A phenomenon often associated in the pop media with UFOs, satanic cults or the paranormal, but in the real world more likely connected with insurance. The typical scenario is like this: A farmer living in the middle of nowhere reports that he saw a flashing light (or other such vague UFO-ey evidence), and when he went outside to investigate, he found his cattle dead, with parts of their bodies cut off, but no blood on the ground!
The sci.skeptic FAQ has this to say:
The first publicized case of animal mutilation occurred on September 9, 1967.
The victim was a horse named Lady (mistakenly called Snippy by the press), who was found in the San Luis Valley of southern Colorado. her body had been stripped of flesh from the neck up, with the rest of her untouched. There was no blood at the site. The cut around the neck was very smooth -- perhaps too smooth to have been made with a hunting knife. Her exposed skeleton was so white and clean, that it looked as though she had lain in the sun for days. But Lady had been alive and well only two nights before. Another odd thing was that, according to her owner, who found her, Lady's tracks stopped about one hundred feet southeast of her body, with no tracks of any kind between her and where she was found.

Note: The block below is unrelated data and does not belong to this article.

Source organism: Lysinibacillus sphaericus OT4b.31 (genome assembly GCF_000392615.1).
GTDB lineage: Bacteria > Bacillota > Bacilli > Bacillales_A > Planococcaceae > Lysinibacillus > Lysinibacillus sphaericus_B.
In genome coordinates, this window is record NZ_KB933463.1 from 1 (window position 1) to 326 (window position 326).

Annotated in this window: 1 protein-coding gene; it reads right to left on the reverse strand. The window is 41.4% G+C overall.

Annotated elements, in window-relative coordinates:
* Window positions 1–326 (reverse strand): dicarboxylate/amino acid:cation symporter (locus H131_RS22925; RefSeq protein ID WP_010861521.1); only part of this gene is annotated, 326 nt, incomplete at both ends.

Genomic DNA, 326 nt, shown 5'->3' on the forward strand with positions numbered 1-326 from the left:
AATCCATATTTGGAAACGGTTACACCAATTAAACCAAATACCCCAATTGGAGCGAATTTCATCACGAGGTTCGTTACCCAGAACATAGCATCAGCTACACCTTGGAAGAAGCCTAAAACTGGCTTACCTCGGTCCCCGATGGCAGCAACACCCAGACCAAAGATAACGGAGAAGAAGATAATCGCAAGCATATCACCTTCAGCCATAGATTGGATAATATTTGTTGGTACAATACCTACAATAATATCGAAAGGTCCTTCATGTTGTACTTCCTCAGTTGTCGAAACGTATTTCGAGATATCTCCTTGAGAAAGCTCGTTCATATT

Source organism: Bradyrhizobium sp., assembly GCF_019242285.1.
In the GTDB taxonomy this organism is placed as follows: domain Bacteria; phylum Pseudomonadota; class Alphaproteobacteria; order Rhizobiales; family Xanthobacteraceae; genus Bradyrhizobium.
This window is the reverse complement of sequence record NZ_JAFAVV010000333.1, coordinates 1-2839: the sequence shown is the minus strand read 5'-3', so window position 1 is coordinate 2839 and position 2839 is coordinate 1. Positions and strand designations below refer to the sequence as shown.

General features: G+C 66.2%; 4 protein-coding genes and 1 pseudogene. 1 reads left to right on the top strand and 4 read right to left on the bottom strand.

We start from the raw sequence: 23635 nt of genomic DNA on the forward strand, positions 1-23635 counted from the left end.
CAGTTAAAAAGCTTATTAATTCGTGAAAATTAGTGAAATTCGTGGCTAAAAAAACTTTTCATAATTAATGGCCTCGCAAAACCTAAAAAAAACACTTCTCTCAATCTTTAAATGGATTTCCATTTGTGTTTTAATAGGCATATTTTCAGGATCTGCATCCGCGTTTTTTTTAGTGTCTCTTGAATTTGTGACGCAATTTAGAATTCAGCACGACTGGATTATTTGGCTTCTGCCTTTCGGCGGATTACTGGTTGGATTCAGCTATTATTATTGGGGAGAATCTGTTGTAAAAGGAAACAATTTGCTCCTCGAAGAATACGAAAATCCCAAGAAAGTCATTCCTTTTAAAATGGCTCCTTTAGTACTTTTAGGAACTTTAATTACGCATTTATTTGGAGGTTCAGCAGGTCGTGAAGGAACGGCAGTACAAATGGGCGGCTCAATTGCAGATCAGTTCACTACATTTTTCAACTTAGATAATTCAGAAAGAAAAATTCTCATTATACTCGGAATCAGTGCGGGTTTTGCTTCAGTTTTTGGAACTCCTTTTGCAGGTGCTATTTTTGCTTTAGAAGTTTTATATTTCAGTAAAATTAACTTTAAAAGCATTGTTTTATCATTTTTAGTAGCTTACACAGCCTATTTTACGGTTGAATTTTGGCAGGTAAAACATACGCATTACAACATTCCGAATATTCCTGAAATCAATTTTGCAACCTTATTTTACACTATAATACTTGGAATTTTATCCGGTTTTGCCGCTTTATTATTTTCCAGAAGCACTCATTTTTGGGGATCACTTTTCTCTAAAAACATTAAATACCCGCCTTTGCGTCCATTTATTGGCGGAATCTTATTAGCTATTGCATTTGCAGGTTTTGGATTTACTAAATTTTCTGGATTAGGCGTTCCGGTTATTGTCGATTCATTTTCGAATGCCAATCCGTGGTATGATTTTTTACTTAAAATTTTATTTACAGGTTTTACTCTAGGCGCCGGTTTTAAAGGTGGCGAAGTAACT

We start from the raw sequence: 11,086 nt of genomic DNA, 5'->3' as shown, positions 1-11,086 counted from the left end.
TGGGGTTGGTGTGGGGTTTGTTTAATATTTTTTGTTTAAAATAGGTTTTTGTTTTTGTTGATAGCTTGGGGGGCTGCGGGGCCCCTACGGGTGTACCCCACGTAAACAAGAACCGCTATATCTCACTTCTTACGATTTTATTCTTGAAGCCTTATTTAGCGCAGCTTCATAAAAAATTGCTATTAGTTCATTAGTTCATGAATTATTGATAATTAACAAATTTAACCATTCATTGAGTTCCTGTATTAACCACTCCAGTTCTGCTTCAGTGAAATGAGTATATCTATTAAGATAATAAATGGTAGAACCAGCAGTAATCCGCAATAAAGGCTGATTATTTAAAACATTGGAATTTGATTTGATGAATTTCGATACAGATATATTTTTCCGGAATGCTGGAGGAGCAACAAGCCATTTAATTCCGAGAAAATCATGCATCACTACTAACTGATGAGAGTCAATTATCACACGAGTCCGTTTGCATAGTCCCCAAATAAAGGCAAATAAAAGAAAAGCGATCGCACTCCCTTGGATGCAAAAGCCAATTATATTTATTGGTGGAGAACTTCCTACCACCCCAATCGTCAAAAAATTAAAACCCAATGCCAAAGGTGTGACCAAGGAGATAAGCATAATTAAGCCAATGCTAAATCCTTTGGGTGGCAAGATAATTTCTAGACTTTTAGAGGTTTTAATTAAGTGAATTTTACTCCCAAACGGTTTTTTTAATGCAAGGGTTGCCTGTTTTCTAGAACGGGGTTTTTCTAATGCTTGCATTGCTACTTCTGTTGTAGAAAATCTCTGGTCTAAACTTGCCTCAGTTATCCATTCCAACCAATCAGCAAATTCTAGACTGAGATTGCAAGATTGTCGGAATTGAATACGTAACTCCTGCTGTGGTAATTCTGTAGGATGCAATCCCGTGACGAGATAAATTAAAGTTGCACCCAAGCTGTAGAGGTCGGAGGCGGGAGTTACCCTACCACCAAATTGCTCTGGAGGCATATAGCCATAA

When Lady's owner returned to the site the following day, the soil beneath Lady was damp, and a medicine-like smell pervaded the area. Nearby was a bush that was flattened to within ten inches of the ground. Near the bush were fifteen circular marks pressed into the ground; close to that were six additional indentations in a three-foot circular configuration -- each was two inches across and four inches deep. Lady's owner also found a piece of horse flesh encased in skin. When she punctured it, she said, a sticky green paste came out, burning her. Alamosa County sheriff, Ben Phillips, was less impressed by the unusual elements at the scene and blamed the horse's death on lightening.